Small Occupational Licensing Reform Advancing
If someone is delinquent on his or her student loans or has defaulted, does it make sense to make it more difficult for that person to earn money?
Many people would say “no” to this question. The failure to pay student loans is probably related to a lack of sufficient income. So making it more difficult to earn that income would probably exacerbate the student loan problem. But some states, including Arkansas, have policies in place that revoke the occupational licenses of people whose student loan payments are delinquent or in default.
Rep. Austin McCollum has introduced HB 1296 to fix this policy in Arkansas. Nationally, Senators Elizabeth Warren and Marco Rubio have teamed up for similar legislation.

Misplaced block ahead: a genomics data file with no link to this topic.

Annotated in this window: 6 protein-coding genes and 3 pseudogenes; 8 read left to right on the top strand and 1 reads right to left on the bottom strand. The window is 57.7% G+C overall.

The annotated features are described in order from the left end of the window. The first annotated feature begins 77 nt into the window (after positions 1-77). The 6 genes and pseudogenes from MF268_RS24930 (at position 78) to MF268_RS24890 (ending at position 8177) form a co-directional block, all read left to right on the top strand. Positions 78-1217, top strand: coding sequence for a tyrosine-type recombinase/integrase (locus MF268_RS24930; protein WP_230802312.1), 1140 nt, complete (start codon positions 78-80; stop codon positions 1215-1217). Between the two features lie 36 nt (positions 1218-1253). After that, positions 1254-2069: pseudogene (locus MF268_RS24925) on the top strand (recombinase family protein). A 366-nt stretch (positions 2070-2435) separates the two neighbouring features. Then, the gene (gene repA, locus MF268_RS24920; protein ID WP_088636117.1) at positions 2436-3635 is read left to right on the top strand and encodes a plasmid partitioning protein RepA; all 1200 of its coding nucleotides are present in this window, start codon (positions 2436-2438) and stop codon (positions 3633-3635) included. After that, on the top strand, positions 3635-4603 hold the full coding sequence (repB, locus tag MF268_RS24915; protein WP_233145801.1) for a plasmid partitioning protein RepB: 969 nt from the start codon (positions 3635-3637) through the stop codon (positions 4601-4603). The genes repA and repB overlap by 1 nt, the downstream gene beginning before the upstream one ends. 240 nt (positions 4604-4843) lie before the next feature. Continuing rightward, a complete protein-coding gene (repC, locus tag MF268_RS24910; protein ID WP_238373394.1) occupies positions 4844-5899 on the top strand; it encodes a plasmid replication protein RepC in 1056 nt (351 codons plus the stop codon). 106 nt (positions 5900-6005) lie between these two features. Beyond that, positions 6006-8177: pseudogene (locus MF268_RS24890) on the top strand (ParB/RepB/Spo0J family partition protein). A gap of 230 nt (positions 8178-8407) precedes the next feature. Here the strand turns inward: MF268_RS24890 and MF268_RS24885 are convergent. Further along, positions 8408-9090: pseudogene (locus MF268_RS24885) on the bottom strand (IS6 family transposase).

Marc Hyden, State Government Affairs Director at the R Street Institute, testified about similar legislation in Georgia. He spelled out the absurdity of suspending occupational licenses for student loan defaults:
When occupational license suspensions are initiated, licensees are prohibited from working in their profession, which merely makes it harder to repay their debts. After all, it is difficult for individuals to re-enter satisfactory repayment status if they do not have a job. This policy essentially creates joblessness and subsequently pushes the newly unemployed into poverty, making it more likely that they will apply for taxpayer-funded assistance. Therefore, this government-created poverty harms more than just those in default.
Rep. McCollum’s bill has unanimously passed the House of Representatives. It is now being considered by the Senate.
While this does not reform bigger problems of the state’s occupational licensing regime, it does address one of its problems. That is a good beginning, although much more work needs to be done.
As pointed out above, revoking a license to work makes it more difficult to repay a loan. There are better ways to deal with student loan defaults. It is good to see Arkansas legislators taking action on this small but important issue.